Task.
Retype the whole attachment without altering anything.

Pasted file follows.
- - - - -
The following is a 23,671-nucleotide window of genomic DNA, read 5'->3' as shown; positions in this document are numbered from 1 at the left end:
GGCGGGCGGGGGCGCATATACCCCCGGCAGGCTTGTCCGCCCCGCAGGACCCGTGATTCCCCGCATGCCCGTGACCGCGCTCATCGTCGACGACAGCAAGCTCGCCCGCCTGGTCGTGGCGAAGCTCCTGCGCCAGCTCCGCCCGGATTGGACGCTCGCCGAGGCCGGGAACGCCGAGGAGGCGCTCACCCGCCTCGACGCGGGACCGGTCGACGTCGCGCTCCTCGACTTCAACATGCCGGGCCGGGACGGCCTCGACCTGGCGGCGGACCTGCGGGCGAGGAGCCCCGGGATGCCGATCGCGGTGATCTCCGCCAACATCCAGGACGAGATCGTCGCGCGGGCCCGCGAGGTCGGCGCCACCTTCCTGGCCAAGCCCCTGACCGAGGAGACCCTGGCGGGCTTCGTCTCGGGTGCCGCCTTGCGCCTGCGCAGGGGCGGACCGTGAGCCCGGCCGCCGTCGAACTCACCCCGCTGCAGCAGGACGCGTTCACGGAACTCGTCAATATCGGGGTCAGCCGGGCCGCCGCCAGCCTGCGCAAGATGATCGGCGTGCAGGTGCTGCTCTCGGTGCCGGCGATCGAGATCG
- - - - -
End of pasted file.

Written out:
The following is a 23,671-nucleotide window of genomic DNA, read 5'->3' as shown; positions in this document are numbered from 1 at the left end:
GGCGGGCGGGGGCGCATATACCCCCGGCAGGCTTGTCCGCCCCGCAGGACCCGTGATTCCCCGCATGCCCGTGACCGCGCTCATCGTCGACGACAGCAAGCTCGCCCGCCTGGTCGTGGCGAAGCTCCTGCGCCAGCTCCGCCCGGATTGGACGCTCGCCGAGGCCGGGAACGCCGAGGAGGCGCTCACCCGCCTCGACGCGGGACCGGTCGACGTCGCGCTCCTCGACTTCAACATGCCGGGCCGGGACGGCCTCGACCTGGCGGCGGACCTGCGGGCGAGGAGCCCCGGGATGCCGATCGCGGTGATCTCCGCCAACATCCAGGACGAGATCGTCGCGCGGGCCCGCGAGGTCGGCGCCACCTTCCTGGCCAAGCCCCTGACCGAGGAGACCCTGGCGGGCTTCGTCTCGGGTGCCGCCTTGCGCCTGCGCAGGGGCGGACCGTGAGCCCGGCCGCCGTCGAACTCACCCCGCTGCAGCAGGACGCGTTCACGGAACTCGTCAATATCGGGGTCAGCCGGGCCGCCGCCAGCCTGCGCAAGATGATCGGCGTGCAGGTGCTGCTCTCGGTGCCGGCGATCGAGATCG